UN concerned about ban on Hirak demonstrations in Algeria, arrest and use of excessive force against protestors
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Translated and edited by: Committee for Justice
Geneva, August 18 2021
United Nations experts have expressed grave concern about allegations of arrests, bans on demonstrations, and excessive use of force by the Algerian authorities against peaceful protestors of the Hirak movement.
Largest number of arrests in one day:
In a memorandum sent to Algeria on August 17, 2021, the experts explained that since February 2021, thousands of people have continued to demonstrate within the peaceful Hirak movement.
The experts added that they had received reports of the arrest of a large number of protesters, politicians, journalists and those associated with the movement, in real or perceived ways, noting that on May 14, 2021, it was reported that more than 1,000 peaceful protesters were arrested in 23 states; Including 500 in Algiers, 120 in Setif, 80 in Skikda, 80 in Annaba, and 30 in Oran.
In their note, the experts pointed out that this will be the largest number of arrests carried out in one day since the protests resumed on February 22, 2021, explaining that the detainees included members of political parties, journalists and demonstrators. Access to the Internet on mobile phones was blocked during various demonstrations in several provinces, which prevented media and press coverage of the demonstrations.
Experts stated that the total number of arrests since the last contact with the Algerian government on April 21, 2021, reached 3,700 demonstrators, while the demonstrations were peaceful. In addition, there were reportedly only 93 arrest warrants in May and 26 in June, till the time of this report.
Referral to trial and use of force:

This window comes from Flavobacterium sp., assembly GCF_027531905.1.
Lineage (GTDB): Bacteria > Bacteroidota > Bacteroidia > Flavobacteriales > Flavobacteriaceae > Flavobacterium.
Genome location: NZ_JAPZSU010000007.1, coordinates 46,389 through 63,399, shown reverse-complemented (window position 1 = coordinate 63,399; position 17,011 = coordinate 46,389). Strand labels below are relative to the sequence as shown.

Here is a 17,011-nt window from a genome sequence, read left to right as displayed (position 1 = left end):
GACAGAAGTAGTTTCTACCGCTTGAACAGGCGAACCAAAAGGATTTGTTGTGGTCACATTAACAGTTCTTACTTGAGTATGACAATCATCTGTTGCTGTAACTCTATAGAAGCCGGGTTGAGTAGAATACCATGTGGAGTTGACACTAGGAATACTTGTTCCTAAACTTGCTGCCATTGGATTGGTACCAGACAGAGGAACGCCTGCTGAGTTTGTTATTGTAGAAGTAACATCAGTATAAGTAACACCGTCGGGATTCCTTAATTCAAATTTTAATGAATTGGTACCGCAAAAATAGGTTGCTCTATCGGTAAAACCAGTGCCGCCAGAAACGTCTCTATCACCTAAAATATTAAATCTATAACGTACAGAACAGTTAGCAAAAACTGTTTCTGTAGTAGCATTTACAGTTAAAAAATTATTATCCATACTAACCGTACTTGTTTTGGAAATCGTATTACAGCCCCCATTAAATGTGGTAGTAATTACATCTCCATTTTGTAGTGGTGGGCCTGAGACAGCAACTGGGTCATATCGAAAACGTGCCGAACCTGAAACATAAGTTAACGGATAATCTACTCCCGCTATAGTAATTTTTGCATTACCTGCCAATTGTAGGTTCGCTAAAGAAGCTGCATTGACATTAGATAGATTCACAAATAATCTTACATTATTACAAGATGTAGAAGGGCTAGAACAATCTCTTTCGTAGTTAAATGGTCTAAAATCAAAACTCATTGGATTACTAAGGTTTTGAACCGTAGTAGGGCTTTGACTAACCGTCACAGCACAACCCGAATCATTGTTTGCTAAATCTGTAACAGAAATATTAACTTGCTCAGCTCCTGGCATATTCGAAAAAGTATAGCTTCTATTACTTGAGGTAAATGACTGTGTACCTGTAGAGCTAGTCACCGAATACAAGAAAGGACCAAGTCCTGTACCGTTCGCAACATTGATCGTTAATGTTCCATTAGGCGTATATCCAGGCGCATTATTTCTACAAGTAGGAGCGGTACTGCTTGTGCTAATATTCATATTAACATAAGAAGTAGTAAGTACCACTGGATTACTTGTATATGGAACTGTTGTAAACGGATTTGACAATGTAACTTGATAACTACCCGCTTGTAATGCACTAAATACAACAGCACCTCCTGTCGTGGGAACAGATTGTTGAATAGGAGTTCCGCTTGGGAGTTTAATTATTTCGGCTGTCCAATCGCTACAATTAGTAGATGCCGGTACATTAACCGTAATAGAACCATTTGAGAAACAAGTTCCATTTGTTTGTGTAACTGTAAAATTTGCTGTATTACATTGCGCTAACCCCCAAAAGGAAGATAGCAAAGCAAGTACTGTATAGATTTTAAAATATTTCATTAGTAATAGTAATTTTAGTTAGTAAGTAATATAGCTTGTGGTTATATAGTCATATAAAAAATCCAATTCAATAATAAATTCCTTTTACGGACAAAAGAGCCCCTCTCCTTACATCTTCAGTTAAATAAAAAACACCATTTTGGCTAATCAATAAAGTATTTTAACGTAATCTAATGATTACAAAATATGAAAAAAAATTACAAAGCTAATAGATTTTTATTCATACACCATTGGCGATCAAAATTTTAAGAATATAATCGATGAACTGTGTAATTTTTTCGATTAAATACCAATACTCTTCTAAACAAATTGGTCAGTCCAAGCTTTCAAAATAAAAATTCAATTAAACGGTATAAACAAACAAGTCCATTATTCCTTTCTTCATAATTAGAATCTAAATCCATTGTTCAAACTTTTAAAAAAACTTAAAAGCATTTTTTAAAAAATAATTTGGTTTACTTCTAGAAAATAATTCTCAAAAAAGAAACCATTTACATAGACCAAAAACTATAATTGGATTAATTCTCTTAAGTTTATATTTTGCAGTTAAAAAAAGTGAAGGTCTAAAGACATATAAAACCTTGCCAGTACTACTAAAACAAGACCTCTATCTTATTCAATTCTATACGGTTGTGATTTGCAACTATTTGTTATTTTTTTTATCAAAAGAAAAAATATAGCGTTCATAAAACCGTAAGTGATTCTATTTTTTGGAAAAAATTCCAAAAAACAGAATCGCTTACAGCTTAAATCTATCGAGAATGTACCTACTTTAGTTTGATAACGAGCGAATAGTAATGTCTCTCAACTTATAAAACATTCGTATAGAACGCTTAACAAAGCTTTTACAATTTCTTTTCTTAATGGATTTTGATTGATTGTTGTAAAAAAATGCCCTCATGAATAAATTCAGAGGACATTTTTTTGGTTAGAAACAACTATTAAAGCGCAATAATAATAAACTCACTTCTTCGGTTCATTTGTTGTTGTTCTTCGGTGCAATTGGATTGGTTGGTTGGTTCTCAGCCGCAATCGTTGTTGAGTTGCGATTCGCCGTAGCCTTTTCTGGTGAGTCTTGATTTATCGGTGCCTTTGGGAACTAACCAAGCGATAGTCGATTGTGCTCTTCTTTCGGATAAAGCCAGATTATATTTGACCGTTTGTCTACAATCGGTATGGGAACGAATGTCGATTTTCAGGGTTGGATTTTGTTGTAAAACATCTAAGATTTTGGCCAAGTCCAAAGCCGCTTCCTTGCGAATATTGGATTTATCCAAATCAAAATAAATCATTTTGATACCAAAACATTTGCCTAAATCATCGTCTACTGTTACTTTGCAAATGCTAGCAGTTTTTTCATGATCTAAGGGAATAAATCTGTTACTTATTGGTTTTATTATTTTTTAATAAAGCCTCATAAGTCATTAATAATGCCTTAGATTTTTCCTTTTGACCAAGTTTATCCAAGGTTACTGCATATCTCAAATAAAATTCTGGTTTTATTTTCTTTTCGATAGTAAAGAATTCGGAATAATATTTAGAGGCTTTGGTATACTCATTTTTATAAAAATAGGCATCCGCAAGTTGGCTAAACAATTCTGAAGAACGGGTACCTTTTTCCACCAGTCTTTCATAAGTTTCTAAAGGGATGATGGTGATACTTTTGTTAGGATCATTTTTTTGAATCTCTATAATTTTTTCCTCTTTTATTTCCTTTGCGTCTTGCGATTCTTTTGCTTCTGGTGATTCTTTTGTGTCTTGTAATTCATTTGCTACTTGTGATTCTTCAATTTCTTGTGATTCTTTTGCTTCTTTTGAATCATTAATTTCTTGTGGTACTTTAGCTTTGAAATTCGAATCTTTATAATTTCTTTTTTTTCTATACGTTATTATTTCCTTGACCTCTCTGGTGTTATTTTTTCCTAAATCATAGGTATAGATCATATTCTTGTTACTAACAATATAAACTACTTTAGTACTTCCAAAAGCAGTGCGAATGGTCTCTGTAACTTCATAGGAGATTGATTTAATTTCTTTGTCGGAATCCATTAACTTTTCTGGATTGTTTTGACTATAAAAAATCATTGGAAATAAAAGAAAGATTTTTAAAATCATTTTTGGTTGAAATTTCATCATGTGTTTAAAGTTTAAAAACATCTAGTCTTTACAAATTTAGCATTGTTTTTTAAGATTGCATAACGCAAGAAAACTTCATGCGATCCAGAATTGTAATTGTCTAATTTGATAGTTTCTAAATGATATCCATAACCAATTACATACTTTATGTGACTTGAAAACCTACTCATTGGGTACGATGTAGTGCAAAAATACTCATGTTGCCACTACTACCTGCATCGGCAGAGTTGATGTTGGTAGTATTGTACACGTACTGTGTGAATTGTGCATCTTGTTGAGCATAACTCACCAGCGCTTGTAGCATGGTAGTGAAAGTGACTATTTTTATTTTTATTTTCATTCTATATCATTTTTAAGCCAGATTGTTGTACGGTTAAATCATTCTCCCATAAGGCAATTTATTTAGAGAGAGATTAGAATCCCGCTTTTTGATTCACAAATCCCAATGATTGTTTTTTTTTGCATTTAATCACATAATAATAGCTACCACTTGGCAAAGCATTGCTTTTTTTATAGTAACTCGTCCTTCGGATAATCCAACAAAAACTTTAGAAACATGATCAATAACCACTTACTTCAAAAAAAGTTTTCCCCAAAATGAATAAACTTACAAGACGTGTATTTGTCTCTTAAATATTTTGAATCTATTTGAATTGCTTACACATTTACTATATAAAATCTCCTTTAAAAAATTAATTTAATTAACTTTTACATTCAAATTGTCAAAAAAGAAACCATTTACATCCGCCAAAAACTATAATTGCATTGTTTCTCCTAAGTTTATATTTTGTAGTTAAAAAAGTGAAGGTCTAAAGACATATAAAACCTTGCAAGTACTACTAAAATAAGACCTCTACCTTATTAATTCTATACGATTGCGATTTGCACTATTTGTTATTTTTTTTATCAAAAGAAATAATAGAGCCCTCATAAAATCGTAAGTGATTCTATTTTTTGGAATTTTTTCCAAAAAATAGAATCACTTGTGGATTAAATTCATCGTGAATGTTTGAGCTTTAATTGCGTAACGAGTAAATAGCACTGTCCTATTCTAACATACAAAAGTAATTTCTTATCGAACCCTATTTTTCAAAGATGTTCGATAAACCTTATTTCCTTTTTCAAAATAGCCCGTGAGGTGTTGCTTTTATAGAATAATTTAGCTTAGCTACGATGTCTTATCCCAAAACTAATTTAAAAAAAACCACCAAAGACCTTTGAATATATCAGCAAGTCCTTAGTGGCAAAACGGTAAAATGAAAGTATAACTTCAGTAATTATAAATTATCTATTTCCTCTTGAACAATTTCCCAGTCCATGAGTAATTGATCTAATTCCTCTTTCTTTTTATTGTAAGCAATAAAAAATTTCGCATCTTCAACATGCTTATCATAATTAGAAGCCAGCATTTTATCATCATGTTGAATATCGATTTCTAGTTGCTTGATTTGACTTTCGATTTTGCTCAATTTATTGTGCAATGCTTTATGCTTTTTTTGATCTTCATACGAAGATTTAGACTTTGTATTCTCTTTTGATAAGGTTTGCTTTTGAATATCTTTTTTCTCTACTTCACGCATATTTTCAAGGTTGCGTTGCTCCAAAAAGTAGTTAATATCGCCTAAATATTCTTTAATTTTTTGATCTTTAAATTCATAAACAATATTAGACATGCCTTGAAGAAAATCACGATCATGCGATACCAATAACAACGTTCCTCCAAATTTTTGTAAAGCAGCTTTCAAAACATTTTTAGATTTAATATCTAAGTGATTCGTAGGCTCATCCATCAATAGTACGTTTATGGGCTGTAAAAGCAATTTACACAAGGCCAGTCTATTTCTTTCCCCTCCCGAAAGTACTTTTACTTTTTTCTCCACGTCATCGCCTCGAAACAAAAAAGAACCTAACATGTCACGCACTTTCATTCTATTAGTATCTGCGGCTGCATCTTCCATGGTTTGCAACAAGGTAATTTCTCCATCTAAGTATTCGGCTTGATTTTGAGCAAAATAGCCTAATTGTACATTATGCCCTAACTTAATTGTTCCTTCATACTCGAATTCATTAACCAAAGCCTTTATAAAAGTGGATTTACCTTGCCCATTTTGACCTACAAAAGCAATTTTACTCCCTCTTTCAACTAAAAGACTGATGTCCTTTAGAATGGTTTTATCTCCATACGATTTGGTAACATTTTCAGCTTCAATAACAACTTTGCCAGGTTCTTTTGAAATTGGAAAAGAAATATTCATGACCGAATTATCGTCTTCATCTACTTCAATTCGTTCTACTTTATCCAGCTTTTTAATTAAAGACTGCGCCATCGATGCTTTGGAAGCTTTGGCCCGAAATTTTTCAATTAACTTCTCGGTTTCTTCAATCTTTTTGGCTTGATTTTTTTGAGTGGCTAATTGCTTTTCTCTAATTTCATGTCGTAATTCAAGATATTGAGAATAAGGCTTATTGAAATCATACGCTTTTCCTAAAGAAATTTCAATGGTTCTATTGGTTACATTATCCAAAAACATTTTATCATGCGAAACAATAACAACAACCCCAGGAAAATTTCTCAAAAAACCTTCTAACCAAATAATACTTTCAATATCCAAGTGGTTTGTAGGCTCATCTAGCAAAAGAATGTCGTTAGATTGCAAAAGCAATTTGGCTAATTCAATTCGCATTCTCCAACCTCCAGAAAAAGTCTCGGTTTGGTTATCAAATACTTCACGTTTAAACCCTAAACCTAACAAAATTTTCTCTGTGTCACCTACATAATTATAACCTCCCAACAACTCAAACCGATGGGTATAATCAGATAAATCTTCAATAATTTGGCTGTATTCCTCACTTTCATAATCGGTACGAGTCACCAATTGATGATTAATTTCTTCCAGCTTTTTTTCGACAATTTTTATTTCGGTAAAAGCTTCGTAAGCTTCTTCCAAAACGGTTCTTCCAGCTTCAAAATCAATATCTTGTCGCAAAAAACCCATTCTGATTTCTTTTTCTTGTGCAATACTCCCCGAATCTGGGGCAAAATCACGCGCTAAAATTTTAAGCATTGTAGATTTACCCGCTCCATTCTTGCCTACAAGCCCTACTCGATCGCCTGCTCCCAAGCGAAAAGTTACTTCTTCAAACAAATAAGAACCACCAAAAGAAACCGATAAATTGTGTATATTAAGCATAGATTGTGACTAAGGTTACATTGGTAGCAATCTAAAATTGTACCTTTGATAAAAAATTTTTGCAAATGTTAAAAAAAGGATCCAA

The UN memo stated that the vast majority of the protesters were released on the same day following their arrest, but 200 people are believed to remain in detention for supporting or participating in the protests, and have since appeared before a court of law on May 15, 2021.
The experts noted that the protesters have been convicted by the Algiers courts on charges of: attack on national unity, spreading false information, attack on the national interest, weakening the morale of the army and direct provocation of an unarmed gathering, insulting public officials, insulting the President of the Republic, and attacking Islam.
The experts expressed their concerns about these allegations, and the use of excessive force, including the use of tear gas and batons, by security forces against Hirak protesters, who appear to be directly related to the exercise of their rights to freedom of peaceful assembly and freedom of expression.
The experts were also worried that mass arrests of protesters may continue and multiply in the run-up to the legislative elections on June 12, 2021, adding that for the issues raised in this memorandum, protesters were arrested while demonstrating peacefully. In this sense, the use of force appears to contravene the provisions of international law that protect those who exercise their right to freedom of peaceful assembly as well as those who monitor demonstrations.
International demands from Algeria:
The experts called on the Algerian authorities to provide information on the factual and legal bases for the arrest and detention of demonstrators during the protests, and explain how these reasons comply with international human rights norms and standards, as well as provide information on the legal and practical bases for the use of force, including tear gas and batons during demonstrations, and explaining the extent to which this use of force was necessary, proportionate and in accordance with international human rights standards.
The experts also called on Algeria to explain the legal basis for the restrictions on internet access, explaining how this is consistent with its obligations under international human rights law, while outlining the measures that have been taken to ensure that protesters, including human rights defenders, can exercise their rights to freedom of expression and peaceful assembly, without fear of being threatened or detained.
Algeria’s response to the UN memorandum:
The Algerian authorities responded to the memorandum by affirming that the cases mentioned in it are at the stage of the preliminary allegations, noting that it is necessary for the demonstrators to obtain an official permit in accordance with the provisions of Algerian law, which the demonstrators allegedly did not do.